Grinding teeth: Is it normal?

So many people ask me how come we grind our teeth when we sleep.  Most of the time we don’t even know about it until someone else (like a dentist) tells us about it.  Often people assume that the person sleeping next to them would hear the grinding sound, but often it isn’t the case.

Why do people grind their teeth?  Simply put, the way the jaw closes is not in the same position as way the teeth occlude.  Hence, when the jaw is trying to “relax”- getting to its most comfortable position, the teeth are in the way.  So, the jaw is trying to move around to get “comfortable”, hence the grinding occurs.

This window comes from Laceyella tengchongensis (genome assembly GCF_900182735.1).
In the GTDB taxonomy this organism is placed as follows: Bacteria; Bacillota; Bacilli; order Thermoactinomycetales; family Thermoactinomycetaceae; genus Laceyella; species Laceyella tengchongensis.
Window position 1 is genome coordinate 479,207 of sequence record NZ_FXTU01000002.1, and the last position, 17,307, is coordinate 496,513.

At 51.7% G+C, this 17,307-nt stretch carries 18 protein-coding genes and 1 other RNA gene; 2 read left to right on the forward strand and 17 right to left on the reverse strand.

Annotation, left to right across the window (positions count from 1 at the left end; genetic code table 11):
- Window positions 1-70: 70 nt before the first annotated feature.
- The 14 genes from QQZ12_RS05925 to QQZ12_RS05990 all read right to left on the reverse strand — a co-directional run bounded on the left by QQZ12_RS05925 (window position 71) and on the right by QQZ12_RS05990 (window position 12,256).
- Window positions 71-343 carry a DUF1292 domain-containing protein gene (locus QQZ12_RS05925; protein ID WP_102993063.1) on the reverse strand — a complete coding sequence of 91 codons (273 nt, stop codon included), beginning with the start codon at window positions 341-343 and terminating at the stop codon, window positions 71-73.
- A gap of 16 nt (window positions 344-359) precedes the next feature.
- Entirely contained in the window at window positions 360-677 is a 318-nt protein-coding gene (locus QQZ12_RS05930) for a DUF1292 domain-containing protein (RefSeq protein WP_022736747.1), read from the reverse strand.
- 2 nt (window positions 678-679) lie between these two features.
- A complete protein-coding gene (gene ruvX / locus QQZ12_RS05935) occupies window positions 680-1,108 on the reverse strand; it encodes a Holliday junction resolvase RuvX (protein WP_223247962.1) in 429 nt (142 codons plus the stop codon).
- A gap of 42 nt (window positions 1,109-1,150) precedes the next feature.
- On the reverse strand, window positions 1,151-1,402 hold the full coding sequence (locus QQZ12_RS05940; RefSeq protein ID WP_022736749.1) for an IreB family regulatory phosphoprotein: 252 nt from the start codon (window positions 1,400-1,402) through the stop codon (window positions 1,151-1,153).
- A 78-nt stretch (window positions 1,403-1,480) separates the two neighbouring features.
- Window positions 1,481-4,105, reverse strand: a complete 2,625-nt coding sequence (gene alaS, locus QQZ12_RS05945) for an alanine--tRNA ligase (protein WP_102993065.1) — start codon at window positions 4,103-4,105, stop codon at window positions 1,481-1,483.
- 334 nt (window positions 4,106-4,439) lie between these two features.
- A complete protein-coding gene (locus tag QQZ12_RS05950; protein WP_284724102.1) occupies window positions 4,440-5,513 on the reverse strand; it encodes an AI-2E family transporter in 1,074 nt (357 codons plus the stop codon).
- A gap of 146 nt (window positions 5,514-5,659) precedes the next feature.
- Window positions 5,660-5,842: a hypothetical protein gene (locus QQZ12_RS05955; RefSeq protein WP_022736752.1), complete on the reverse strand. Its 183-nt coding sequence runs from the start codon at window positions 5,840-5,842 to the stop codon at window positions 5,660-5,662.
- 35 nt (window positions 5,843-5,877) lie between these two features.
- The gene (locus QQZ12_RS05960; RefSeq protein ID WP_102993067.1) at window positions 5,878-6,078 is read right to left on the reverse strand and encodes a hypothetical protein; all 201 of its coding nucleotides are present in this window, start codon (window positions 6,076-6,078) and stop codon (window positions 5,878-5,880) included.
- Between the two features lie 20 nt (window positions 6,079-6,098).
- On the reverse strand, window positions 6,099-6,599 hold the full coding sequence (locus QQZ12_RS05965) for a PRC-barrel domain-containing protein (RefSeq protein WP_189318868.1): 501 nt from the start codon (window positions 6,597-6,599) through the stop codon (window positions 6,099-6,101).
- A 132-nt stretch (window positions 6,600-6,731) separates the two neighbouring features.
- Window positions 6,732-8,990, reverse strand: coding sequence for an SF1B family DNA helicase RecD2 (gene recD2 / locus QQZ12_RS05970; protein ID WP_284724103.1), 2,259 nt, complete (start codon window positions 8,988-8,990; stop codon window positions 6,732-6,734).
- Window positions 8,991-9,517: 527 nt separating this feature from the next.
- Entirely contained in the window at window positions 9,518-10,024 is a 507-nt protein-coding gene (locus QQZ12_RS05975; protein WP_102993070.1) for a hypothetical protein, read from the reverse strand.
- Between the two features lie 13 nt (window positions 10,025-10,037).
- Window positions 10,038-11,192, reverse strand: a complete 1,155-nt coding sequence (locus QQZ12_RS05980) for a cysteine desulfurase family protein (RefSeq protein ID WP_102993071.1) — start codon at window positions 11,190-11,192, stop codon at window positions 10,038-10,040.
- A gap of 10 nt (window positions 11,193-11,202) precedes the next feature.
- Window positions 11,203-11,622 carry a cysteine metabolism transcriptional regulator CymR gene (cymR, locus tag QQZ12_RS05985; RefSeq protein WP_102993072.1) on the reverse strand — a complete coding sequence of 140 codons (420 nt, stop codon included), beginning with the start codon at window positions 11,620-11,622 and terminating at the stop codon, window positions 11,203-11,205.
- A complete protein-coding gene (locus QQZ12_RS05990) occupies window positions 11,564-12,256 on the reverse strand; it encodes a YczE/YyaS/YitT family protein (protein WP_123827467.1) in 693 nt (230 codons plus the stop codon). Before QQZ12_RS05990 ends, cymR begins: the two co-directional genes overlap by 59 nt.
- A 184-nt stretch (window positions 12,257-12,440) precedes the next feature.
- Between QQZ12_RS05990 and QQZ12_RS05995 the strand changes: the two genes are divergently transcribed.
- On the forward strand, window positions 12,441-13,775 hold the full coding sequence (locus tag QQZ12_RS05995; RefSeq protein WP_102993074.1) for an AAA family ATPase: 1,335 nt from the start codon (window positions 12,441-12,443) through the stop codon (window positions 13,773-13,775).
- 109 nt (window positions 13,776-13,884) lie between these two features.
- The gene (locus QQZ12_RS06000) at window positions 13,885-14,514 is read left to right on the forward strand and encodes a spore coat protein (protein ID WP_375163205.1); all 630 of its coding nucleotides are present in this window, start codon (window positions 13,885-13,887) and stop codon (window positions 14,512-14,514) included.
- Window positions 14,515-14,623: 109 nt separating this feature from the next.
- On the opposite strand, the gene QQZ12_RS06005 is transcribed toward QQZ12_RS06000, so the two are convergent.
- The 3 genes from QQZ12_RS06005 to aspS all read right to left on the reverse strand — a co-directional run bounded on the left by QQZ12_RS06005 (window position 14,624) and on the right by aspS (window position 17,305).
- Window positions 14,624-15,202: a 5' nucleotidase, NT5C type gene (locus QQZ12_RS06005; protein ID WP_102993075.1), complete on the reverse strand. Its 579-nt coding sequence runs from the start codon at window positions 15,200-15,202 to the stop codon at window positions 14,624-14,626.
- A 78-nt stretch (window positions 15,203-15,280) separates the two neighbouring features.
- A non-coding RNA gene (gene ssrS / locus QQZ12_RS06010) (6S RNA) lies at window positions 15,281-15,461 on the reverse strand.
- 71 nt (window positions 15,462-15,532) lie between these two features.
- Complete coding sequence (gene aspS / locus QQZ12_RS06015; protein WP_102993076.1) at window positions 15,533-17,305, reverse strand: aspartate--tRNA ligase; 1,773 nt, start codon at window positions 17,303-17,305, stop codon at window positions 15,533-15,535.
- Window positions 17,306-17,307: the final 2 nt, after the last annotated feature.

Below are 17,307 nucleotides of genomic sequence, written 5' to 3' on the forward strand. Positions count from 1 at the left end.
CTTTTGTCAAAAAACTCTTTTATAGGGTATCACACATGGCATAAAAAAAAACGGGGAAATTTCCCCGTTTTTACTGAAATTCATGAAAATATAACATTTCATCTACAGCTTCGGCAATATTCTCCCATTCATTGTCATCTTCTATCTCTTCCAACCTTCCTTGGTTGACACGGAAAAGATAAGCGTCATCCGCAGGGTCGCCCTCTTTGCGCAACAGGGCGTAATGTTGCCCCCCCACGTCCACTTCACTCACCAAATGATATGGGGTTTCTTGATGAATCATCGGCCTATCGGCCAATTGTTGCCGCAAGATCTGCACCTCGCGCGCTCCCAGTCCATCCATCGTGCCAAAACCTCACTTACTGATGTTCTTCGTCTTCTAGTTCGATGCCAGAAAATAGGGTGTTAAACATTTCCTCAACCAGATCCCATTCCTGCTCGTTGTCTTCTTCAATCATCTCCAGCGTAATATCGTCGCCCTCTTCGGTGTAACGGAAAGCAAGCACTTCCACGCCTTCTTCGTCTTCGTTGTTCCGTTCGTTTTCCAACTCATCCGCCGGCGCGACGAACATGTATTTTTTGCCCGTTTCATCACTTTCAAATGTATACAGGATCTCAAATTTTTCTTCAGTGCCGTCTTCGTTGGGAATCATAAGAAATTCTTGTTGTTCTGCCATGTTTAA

In many incidences, after a night of grinding, the muscles of the jaw would feel “tight” and the teeth become more sensitive to cold or have trouble in biting down on the hard food.  We recommend a mouth guard for those “frequent” grinders to reduce trauma to their teeth and jaw muscles.

People usually put on this mouth guard at night before they sleep. Therefore, we called it “night guard”.  In dental field, we called it “occlusal splint”.  Usually, it is made of a thermal sensitive material, which softens in the temperature above 40 degrees Celsius and would become hard when the temperature drops below 40 degrees. Often it is placed on the upper teeth.  We will introduce different types of occlusal splint in our next blog.

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